Talks to revamp the North American Free Trade Agreement are set to resume as U.S. and Canadian negotiators push to strike a deal amid President Donald Trump’s threats to walk away.
Canadian Foreign Affairs Minister Chrystia Freeland is scheduled to meet U.S. Trade Representative Robert Lighthizer in Washington Sept. 5 after a series of back-to-back meetings last week failed to yield an agreement. They were rushing to bridge their differences by the end of August so Canada could join a preliminary pact the U.S. had struck with Mexico just days earlier.
Trump is threatening to exclude Canada from a new NAFTA and proceed with Mexico only, despite pushback from members of Congress and powerful business groups. Those constituents also have expressed concern that Trump will intensify a trade war with Beijing this week by announcing tariffs on $200 billion of Chinese goods.
Canadian Prime Minister Justin Trudeau, speaking Sept. 4, singled out two issues as important for the country — maintaining some form of anti-dumping dispute panels, and an exemption for cultural industries.
“We’ve been very clear that there are a number of things that we absolutely must see,” Trudeau said. “No NAFTA is better than a bad NAFTA deal for Canadians.”
Though the U.S. president often threatens to withdraw from NAFTA, the latest pledges are piling up pressure on negotiators who are trying to wrap up more than a year’s worth of talks and strike a deal that could be signed before Dec. 1.
The White House on Aug. 31 gave Congress a required 90-day notification that it would be signing a revised version of NAFTA with Mexico and would include Canada only “if it is willing.” Under congressional rules for passing trade pacts, the administration must publicly release text of the agreement 60 days before any signing, meaning wrapping up the U.S.-Canada negotiations this month could put everything back on track.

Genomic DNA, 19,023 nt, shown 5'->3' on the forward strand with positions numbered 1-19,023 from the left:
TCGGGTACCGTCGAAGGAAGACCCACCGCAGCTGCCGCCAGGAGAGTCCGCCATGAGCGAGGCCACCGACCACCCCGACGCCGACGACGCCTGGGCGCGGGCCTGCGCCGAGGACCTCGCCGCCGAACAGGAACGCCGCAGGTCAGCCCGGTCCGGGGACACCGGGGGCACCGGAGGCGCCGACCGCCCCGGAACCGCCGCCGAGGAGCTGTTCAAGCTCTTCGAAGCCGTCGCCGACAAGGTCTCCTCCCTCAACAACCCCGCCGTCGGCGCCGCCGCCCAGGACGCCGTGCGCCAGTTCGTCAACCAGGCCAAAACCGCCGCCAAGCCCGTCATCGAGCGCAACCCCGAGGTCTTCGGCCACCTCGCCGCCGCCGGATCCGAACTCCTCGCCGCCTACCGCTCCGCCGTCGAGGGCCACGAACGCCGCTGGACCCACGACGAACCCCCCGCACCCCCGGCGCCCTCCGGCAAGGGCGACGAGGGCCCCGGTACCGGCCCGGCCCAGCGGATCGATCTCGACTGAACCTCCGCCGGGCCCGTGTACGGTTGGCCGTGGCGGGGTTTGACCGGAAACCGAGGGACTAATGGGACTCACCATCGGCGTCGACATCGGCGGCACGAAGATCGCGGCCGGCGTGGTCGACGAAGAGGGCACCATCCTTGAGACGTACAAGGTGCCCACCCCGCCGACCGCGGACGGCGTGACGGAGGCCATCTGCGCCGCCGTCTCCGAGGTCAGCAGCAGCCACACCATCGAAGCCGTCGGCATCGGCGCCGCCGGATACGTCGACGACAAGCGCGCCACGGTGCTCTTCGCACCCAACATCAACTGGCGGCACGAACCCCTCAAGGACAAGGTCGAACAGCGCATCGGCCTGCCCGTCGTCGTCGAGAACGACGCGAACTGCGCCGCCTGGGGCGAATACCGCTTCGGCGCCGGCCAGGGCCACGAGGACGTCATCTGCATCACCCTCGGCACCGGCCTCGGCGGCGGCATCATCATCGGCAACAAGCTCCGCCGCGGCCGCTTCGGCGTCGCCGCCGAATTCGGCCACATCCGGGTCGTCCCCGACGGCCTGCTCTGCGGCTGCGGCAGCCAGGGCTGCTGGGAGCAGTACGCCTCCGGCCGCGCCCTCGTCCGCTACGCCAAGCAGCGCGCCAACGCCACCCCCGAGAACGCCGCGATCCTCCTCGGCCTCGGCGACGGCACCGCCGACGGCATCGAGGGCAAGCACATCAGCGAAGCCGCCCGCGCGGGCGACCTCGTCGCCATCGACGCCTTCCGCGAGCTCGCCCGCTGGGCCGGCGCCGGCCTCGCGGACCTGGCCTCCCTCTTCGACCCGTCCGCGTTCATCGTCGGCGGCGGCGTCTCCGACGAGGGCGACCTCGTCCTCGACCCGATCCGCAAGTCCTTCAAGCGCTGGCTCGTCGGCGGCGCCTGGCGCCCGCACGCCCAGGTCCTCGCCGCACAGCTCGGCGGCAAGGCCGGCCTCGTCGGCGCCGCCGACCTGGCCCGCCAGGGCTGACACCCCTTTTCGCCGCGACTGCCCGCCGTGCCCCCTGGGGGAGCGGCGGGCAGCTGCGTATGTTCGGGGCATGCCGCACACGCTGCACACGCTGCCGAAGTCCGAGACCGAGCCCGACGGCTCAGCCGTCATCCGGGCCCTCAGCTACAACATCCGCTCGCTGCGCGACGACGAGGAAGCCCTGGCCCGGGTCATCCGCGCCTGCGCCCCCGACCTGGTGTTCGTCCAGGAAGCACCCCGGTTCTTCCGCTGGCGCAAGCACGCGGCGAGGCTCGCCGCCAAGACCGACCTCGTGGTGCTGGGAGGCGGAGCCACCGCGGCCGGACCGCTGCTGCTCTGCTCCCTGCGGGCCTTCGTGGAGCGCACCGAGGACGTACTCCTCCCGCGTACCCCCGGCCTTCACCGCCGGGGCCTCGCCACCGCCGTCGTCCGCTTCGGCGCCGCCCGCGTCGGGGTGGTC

But Trump seems unconcerned about the time frame. “There is no political necessity to keep Canada in the new NAFTA deal,” he wrote on Twitter over the weekend. “If we don’t make a fair deal for the U.S. after decades of abuse, Canada will be out,” he wrote, adding: “Congress should not interfere.”
The president’s comments came a day after Democrat Ron Wyden, ranking member of the Senate Finance Committee that oversees trade, criticized the administration for excluding Canada from its NAFTA deal. Wyden in a statement Sept. 4 said, “you can’t fix NAFTA without fixing issues with Canada,” while also asserting that Congress has “authority over trade — the president cannot pull America out of NAFTA without Congress’ permission.”
Those issues include America’s demand for access to Canada’s highly protected dairy sector, as well as the Trudeau administration’s push to preserve a dispute-resolution mechanism that the White House wants to dismantle. Canada also wants to maintain exemptions for the cultural sector, with Trudeau saying on Sept. 4 that the exemption “must stand” because, for instance, he wouldn’t want to see Canadian TV networks swallowed up.
“It would be a giving up of our sovereignty and our identity, and that is something we simply will not accept,” he said of the cultural exemption. On the dispute panels, he called it a matter of fairness. “We need a dispute resolution mechanism like Chapter 19 and we will hold firm on that.”
If neither side budges, it’s unclear whether Trump can withdraw from NAFTA without congressional approval, though Trump has said he can do so unilaterally. Under terms of the original pact, any leader can pull their nation out after giving six months’ written notice.
One thing is clear: Congress could help determine who has leverage in this week’s bilateral talks. If lawmakers stay mum on the threat of excluding Canada from NAFTA, Trudeau could feel pressure to make concessions. But if American lawmakers insist that Trump include his northern neighbor, U.S. negotiators may feel the need to make a deal with Ottawa.
While Canada is clearly under pressure from Trump, “it’s not clear sailing on his part either,” Paul Heinbecker, a former Canadian diplomat and now a distinguished fellow at the Centre for International Governance Innovation in Waterloo, Ontario, told BNN Bloomberg Television on Sept. 4.
— With assistance by Shawn Donnan and Erik Wasson